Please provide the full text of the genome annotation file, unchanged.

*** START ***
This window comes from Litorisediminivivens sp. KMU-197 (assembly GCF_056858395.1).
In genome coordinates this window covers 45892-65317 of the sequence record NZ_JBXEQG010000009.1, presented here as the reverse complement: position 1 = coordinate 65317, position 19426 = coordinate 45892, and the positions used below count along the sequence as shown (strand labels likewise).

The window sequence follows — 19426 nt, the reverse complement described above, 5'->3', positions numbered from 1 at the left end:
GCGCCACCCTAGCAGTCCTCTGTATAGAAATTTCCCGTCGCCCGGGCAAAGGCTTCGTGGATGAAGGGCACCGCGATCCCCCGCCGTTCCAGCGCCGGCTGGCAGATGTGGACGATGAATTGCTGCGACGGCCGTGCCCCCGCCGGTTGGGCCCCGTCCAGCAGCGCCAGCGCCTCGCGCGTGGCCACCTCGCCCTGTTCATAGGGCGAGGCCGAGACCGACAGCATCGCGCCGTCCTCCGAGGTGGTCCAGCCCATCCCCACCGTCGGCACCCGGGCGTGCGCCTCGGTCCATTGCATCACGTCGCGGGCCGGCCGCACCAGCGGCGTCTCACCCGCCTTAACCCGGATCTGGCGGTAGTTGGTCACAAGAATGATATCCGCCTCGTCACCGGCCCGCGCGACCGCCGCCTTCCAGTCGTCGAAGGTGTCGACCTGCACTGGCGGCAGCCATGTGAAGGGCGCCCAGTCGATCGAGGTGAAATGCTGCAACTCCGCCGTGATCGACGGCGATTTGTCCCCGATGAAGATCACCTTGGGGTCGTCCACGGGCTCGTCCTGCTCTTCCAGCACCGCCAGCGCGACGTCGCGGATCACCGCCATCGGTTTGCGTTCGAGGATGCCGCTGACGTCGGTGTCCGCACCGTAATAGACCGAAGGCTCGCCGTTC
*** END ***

This window comes from Litorisediminivivens sp. KMU-197 (assembly GCF_056858395.1).
In genome coordinates this window covers 45892-65317 of the sequence record NZ_JBXEQG010000009.1, presented here as the reverse complement: position 1 = coordinate 65317, position 19426 = coordinate 45892, and the positions used below count along the sequence as shown (strand labels likewise).

The window sequence follows — 19426 nt, the reverse complement described above, 5'->3', positions numbered from 1 at the left end:
GCGCCACCCTAGCAGTCCTCTGTATAGAAATTTCCCGTCGCCCGGGCAAAGGCTTCGTGGATGAAGGGCACCGCGATCCCCCGCCGTTCCAGCGCCGGCTGGCAGATGTGGACGATGAATTGCTGCGACGGCCGTGCCCCCGCCGGTTGGGCCCCGTCCAGCAGCGCCAGCGCCTCGCGCGTGGCCACCTCGCCCTGTTCATAGGGCGAGGCCGAGACCGACAGCATCGCGCCGTCCTCCGAGGTGGTCCAGCCCATCCCCACCGTCGGCACCCGGGCGTGCGCCTCGGTCCATTGCATCACGTCGCGGGCCGGCCGCACCAGCGGCGTCTCACCCGCCTTAACCCGGATCTGGCGGTAGTTGGTCACAAGAATGATATCCGCCTCGTCACCGGCCCGCGCGACCGCCGCCTTCCAGTCGTCGAAGGTGTCGACCTGCACTGGCGGCAGCCATGTGAAGGGCGCCCAGTCGATCGAGGTGAAATGCTGCAACTCCGCCGTGATCGACGGCGATTTGTCCCCGATGAAGATCACCTTGGGGTCGTCCACGGGCTCGTCCTGCTCTTCCAGCACCGCCAGCGCGACGTCGCGGATCACCGCCATCGGTTTGCGTTCGAGGATGCCGCTGACGTCGGTGTCCGCACCGTAATAGACCGAAGGCTCGCCGTTC